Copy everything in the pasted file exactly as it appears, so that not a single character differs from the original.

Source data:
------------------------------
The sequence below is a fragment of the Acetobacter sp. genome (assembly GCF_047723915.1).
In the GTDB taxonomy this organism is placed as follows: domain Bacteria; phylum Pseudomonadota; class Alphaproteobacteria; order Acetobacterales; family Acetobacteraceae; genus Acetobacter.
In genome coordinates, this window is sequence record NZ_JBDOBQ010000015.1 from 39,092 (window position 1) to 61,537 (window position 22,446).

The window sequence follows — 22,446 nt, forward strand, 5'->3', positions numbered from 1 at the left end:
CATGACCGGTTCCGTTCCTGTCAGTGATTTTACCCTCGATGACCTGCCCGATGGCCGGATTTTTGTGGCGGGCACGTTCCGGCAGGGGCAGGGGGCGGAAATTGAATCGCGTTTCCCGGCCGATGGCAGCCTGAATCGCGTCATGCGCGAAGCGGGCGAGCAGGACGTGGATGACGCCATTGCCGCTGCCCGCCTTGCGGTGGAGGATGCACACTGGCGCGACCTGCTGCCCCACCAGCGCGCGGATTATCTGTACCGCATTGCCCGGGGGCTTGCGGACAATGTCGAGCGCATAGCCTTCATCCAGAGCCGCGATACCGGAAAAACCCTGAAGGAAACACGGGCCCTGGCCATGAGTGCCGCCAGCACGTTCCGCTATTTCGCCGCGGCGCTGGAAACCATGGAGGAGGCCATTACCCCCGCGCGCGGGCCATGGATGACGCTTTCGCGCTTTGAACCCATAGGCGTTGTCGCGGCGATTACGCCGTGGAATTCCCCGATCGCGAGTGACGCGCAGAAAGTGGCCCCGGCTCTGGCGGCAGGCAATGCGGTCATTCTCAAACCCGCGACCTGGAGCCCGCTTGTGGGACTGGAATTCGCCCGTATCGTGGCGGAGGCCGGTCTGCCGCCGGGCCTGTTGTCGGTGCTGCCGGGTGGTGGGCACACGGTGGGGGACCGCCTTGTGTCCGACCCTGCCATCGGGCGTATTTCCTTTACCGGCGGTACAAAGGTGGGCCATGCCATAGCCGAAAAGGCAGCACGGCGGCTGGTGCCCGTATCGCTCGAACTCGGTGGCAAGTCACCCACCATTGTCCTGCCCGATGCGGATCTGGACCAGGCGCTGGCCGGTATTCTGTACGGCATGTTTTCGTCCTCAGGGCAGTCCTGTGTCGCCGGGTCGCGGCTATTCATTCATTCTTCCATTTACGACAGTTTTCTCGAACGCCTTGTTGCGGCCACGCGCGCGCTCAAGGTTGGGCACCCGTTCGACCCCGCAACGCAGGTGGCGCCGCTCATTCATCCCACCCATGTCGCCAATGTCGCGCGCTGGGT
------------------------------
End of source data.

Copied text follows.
The sequence below is a fragment of the Acetobacter sp. genome (assembly GCF_047723915.1).
In the GTDB taxonomy this organism is placed as follows: domain Bacteria; phylum Pseudomonadota; class Alphaproteobacteria; order Acetobacterales; family Acetobacteraceae; genus Acetobacter.
In genome coordinates, this window is sequence record NZ_JBDOBQ010000015.1 from 39,092 (window position 1) to 61,537 (window position 22,446).

The window sequence follows — 22,446 nt, forward strand, 5'->3', positions numbered from 1 at the left end:
CATGACCGGTTCCGTTCCTGTCAGTGATTTTACCCTCGATGACCTGCCCGATGGCCGGATTTTTGTGGCGGGCACGTTCCGGCAGGGGCAGGGGGCGGAAATTGAATCGCGTTTCCCGGCCGATGGCAGCCTGAATCGCGTCATGCGCGAAGCGGGCGAGCAGGACGTGGATGACGCCATTGCCGCTGCCCGCCTTGCGGTGGAGGATGCACACTGGCGCGACCTGCTGCCCCACCAGCGCGCGGATTATCTGTACCGCATTGCCCGGGGGCTTGCGGACAATGTCGAGCGCATAGCCTTCATCCAGAGCCGCGATACCGGAAAAACCCTGAAGGAAACACGGGCCCTGGCCATGAGTGCCGCCAGCACGTTCCGCTATTTCGCCGCGGCGCTGGAAACCATGGAGGAGGCCATTACCCCCGCGCGCGGGCCATGGATGACGCTTTCGCGCTTTGAACCCATAGGCGTTGTCGCGGCGATTACGCCGTGGAATTCCCCGATCGCGAGTGACGCGCAGAAAGTGGCCCCGGCTCTGGCGGCAGGCAATGCGGTCATTCTCAAACCCGCGACCTGGAGCCCGCTTGTGGGACTGGAATTCGCCCGTATCGTGGCGGAGGCCGGTCTGCCGCCGGGCCTGTTGTCGGTGCTGCCGGGTGGTGGGCACACGGTGGGGGACCGCCTTGTGTCCGACCCTGCCATCGGGCGTATTTCCTTTACCGGCGGTACAAAGGTGGGCCATGCCATAGCCGAAAAGGCAGCACGGCGGCTGGTGCCCGTATCGCTCGAACTCGGTGGCAAGTCACCCACCATTGTCCTGCCCGATGCGGATCTGGACCAGGCGCTGGCCGGTATTCTGTACGGCATGTTTTCGTCCTCAGGGCAGTCCTGTGTCGCCGGGTCGCGGCTATTCATTCATTCTTCCATTTACGACAGTTTTCTCGAACGCCTTGTTGCGGCCACGCGCGCGCTCAAGGTTGGGCACCCGTTCGACCCCGCAACGCAGGTGGCGCCGCTCATTCATCCCACCCATGTCGCCAATGTCGCGCGCTGGGT